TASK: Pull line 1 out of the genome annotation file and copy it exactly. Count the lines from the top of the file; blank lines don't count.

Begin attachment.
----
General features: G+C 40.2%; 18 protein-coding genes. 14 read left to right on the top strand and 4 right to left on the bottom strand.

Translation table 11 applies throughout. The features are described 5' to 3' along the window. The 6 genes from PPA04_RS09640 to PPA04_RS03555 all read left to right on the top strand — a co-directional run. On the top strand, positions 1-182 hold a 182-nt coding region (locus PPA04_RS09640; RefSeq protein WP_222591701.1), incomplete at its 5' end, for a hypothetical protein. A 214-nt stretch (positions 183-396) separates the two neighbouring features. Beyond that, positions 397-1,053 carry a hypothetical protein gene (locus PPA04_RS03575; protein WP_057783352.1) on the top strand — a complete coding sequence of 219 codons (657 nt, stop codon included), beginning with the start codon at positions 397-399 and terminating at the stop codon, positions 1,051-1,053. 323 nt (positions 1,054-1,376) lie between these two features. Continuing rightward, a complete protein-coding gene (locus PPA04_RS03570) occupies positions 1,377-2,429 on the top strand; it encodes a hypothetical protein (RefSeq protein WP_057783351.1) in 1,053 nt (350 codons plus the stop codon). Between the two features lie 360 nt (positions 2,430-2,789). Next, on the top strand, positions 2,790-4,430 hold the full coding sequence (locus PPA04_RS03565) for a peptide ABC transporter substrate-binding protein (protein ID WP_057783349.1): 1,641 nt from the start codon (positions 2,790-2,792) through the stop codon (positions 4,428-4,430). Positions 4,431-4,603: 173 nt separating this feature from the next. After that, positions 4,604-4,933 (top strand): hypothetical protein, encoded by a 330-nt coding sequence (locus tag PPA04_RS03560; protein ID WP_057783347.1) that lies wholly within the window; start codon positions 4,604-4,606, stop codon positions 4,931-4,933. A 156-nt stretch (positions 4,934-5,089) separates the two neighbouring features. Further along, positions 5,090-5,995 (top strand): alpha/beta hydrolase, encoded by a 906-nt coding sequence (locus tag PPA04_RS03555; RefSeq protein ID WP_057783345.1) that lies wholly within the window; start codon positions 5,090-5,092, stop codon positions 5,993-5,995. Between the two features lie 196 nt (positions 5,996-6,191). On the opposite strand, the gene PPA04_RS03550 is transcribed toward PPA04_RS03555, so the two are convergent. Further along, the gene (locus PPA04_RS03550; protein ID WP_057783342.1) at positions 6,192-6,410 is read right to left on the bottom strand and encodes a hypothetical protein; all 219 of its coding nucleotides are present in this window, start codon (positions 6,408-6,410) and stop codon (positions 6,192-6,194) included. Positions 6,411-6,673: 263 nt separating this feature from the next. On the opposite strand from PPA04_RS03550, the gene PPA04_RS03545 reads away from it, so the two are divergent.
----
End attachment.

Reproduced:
General features: G+C 40.2%; 18 protein-coding genes. 14 read left to right on the top strand and 4 right to left on the bottom strand.